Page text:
Taxpayers, school and local officials all facing choices of what to cut

Cuts in the school budget have taught parent Ed Kenmure one new aspect of the state’s growing deficit: how important it is to get involved.”I’m very concerned about the budget situation,” said Kenmure, 48, who has three children attending Brick schools and a 4-year-old daughter who will go to kindergarten next year. “I’ve become much more active.”

Kenmure’s youngest child, Isabella, will attend the Herbertsville Elementary School in the fall, not the Primary Learning Center, the district’s all-kindergarten school. The latter will shut down at the end of this school year, a victim of budget cuts.

Kindergartners next year will attend classes in Brick’s seven elementary schools.

The Primary Learning Center may have been a success educationally, but interim Superintendent Melindo A. Persi said that state education aid, which remained basically flat at $39 million for years, has forced the district to make cuts.

“It’s not a knock against the facility or the program,” Persi said. “We just can’t afford it anymore.”

The fiscal squeeze at Brick is also obvious elsewhere: The Howell school district is considering shutting an elementary school, and last year it cut after-school programs and some courtesy busing.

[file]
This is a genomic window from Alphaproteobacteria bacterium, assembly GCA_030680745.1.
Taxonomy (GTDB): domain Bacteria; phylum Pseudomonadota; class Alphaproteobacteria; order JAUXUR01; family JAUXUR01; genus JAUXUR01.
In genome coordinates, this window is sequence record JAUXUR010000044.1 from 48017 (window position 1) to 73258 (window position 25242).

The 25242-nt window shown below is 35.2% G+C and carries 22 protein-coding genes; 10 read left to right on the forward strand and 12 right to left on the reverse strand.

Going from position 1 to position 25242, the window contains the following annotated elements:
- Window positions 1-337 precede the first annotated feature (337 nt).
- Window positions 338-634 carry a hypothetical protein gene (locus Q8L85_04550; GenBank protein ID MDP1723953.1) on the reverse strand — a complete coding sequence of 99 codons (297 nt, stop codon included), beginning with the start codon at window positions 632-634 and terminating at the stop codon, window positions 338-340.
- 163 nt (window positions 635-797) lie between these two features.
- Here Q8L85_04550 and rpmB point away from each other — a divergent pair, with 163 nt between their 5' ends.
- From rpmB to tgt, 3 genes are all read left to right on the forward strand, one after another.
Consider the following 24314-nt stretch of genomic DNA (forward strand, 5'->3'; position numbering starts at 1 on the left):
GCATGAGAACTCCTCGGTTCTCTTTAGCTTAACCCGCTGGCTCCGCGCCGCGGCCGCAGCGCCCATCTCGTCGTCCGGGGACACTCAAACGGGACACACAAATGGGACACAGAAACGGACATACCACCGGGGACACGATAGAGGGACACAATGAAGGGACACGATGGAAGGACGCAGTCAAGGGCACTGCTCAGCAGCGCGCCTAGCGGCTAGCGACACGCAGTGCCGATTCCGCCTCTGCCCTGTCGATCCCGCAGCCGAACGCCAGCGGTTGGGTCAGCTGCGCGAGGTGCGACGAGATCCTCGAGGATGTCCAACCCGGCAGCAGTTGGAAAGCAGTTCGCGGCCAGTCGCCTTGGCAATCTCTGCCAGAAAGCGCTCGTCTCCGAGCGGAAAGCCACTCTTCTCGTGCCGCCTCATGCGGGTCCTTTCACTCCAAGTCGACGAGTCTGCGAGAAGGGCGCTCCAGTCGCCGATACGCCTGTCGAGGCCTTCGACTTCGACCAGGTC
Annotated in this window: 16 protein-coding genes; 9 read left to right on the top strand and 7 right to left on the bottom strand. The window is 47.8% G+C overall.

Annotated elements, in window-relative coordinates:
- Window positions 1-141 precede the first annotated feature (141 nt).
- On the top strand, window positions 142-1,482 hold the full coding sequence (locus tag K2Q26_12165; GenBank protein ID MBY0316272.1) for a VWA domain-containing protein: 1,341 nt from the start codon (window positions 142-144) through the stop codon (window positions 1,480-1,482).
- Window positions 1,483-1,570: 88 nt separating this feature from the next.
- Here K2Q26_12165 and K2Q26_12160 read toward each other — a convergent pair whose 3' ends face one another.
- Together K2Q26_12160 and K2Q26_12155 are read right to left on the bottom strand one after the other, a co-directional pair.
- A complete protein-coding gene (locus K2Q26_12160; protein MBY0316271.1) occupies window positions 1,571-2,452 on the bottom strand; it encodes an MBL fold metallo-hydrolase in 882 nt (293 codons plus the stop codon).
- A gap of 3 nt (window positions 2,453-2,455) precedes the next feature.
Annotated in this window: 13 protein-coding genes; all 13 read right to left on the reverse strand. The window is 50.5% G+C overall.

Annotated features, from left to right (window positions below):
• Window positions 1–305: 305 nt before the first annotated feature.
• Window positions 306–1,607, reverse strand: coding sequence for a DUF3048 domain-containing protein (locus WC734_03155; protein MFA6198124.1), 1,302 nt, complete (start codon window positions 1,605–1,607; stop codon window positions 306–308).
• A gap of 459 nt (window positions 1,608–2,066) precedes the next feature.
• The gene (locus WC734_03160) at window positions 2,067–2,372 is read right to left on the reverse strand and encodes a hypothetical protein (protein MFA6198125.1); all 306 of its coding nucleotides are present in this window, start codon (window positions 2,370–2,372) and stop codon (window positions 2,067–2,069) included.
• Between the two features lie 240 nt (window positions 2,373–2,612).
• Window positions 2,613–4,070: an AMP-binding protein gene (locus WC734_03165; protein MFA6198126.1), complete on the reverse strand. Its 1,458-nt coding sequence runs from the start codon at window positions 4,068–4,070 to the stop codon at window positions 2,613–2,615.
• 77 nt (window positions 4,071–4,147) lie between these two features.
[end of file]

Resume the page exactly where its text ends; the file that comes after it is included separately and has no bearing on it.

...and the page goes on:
Brick has previously cut teaching positions, janitors, coaches and teachers’ aides.

“It was a great building, and a great program, but we can’t afford it anymore,” Kenmure said of the Primary Learning Center. “I’m sacrificing this for my daughter, and we all have to make sacrifices at this point.”

Now towns are caught in a similar spending vise: Gov. Corzine’s proposed budget for fiscal 2009 slashes $168 million in property tax relief aid for municipalities. Towns with populations under 5,000 will receive no property tax relief aid at all (but many still will receive other forms of municipal aid).

Toms River Council President Gregory P. McGuckin said the township lost nearly $800,000 in state aid, a 22 percent reduction from the prior year.

“To be honest with you, we’re still trying to digest it. We never expected it to be that high,” McGuckin said of the cut announced last week.



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